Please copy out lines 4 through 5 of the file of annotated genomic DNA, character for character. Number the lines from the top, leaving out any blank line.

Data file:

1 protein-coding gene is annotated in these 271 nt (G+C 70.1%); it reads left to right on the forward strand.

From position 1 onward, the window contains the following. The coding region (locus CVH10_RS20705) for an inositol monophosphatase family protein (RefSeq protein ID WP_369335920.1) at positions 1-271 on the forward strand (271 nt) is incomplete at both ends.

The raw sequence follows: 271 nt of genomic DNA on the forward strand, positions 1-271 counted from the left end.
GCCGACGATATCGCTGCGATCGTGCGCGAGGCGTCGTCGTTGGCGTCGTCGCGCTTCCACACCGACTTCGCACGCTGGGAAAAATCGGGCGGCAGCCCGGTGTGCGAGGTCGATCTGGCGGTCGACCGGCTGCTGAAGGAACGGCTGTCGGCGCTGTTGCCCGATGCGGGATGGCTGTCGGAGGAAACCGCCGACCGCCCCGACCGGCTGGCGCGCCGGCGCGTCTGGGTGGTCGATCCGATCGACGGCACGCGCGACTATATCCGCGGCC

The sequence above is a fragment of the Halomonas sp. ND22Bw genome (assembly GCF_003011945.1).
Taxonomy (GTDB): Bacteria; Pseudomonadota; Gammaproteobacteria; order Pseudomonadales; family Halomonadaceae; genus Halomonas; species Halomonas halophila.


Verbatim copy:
GCCGACGATATCGCTGCGATCGTGCGCGAGGCGTCGTCGTTGGCGTCGTCGCGCTTCCACACCGACTTCGCACGCTGGGAAAAATCGGGCGGCAGCCCGGTGTGCGAGGTCGATCTGGCGGTCGACCGGCTGCTGAAGGAACGGCTGTCGGCGCTGTTGCCCGATGCGGGATGGCTGTCGGAGGAAACCGCCGACCGCCCCGACCGGCTGGCGCGCCGGCGCGTCTGGGTGGTCGATCCGATCGACGGCACGCGCGACTATATCCGCGGCC

The sequence above is a fragment of the Halomonas sp. ND22Bw genome (assembly GCF_003011945.1).